Prior to that, nobody from the city, including Toronto Fire and Toronto Building, had issued an order to shut the building down, according to Mark Sraga, director, investigation services, municipal licensing and standards.

The power was shut down and doors locked, he said, after tradespeople brought in by the landlord found problems in the house. “It is not that the city has issued any orders directing this, but the building owner knowing the requirements has acted proactively,” he said.

Deputy Fire Chief Jim Jessop told the Star that the property was returned to Chun the day of the fire and “minor deficiencies” were later found in other apartments but no order was issued to evacuate the building.

Chun told the Star he has been a landlord for two decades and provides many people with affordable housing. He owns at least seven properties, some under his name and others, including the Keele St. house are owned by a registered company — where he is listed as sole director.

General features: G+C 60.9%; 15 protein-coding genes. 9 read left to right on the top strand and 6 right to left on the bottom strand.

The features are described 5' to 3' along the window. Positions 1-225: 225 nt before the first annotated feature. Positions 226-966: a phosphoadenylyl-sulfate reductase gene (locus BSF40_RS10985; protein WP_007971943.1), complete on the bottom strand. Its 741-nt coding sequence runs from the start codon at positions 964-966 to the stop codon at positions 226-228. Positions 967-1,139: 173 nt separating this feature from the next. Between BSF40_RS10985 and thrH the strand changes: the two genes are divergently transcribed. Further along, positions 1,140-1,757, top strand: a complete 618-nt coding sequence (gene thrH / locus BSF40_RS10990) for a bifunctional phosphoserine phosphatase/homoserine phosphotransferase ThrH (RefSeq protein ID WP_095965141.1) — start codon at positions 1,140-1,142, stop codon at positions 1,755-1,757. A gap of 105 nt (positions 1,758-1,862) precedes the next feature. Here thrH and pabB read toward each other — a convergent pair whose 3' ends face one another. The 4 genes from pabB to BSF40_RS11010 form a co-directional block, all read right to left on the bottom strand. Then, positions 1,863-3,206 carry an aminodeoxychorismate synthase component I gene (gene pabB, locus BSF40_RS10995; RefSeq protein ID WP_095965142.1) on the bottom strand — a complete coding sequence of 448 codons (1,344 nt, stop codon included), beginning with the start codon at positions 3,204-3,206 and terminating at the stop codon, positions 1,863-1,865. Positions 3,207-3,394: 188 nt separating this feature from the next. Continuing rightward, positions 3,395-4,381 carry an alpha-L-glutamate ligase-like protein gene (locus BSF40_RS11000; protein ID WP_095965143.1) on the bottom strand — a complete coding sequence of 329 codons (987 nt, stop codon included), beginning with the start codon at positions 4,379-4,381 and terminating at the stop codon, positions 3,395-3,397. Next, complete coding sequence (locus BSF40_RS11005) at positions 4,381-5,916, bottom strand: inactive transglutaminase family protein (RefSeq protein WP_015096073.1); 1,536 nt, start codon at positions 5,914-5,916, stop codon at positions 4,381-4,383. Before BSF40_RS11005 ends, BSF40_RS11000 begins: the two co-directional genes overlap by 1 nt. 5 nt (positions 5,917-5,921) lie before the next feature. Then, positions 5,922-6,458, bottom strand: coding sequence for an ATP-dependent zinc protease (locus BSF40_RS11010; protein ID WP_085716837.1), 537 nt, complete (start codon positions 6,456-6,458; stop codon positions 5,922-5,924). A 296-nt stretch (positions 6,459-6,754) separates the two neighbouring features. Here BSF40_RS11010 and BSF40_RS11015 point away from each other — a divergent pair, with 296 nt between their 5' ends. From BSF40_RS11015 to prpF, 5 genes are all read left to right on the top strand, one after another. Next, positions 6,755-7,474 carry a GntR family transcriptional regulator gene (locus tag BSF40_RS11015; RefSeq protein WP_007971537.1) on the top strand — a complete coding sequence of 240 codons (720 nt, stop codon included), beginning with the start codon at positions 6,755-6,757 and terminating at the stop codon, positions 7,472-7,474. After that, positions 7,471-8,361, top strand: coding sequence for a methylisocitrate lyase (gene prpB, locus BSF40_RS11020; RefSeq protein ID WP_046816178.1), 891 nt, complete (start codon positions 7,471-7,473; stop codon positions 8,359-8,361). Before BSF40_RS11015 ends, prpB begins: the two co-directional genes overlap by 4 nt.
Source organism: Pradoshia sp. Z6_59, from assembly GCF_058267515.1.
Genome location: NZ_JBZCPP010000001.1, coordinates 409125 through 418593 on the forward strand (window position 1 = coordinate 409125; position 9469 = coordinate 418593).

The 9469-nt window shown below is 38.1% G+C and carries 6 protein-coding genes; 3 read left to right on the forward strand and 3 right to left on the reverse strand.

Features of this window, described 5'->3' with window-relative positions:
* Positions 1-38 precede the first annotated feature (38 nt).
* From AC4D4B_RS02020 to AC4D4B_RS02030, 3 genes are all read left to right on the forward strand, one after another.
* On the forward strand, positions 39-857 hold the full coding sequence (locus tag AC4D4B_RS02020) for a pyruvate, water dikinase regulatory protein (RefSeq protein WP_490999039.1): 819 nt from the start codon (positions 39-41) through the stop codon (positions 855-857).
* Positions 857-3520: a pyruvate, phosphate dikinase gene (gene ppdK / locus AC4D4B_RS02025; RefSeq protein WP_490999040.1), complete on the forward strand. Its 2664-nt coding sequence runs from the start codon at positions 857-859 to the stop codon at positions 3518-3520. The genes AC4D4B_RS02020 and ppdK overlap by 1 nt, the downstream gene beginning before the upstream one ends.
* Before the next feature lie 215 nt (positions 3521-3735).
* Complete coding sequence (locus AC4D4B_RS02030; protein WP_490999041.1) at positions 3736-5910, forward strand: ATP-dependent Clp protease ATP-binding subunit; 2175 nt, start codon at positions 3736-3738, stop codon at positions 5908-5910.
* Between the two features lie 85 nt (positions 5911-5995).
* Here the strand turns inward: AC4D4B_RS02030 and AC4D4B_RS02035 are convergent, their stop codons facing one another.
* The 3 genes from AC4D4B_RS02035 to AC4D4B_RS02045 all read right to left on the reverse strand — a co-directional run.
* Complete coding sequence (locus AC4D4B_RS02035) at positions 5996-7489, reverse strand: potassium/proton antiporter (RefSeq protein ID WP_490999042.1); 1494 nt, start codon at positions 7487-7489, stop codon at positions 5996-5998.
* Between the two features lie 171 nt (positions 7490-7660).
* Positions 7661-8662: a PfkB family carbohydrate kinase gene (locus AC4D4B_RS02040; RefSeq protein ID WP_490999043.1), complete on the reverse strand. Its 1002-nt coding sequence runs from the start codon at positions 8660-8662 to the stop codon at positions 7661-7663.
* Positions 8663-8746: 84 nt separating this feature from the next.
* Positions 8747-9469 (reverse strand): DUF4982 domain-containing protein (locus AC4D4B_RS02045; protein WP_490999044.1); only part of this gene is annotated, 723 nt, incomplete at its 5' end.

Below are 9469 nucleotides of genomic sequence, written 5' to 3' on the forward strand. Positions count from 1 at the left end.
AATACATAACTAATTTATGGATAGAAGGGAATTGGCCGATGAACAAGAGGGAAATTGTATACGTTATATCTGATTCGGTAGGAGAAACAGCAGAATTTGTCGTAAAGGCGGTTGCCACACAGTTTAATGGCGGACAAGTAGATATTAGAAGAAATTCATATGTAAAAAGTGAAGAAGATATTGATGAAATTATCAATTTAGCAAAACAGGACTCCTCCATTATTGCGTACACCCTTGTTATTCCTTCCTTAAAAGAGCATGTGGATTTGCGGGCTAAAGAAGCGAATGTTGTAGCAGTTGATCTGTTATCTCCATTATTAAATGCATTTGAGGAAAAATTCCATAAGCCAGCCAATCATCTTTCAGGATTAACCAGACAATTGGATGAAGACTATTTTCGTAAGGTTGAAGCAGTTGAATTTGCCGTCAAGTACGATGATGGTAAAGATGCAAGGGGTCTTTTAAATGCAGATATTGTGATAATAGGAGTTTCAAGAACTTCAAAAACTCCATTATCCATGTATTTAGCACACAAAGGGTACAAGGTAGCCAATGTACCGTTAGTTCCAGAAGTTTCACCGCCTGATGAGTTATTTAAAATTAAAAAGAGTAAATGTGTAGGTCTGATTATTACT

He said he has terminal brain cancer, that conversations are difficult and stress could devastate his already fragile health. Some of the tenants, he said, have been harassing him. Everything he has done has been above board and legal, he told the Star.

When first contacted, Chun suggested his son could provide a tour of the Keele St. property — to show the extent of the damage — but rescinded in a text message saying the city was in possession of an engineer’s report that proved the property was uninhabitable.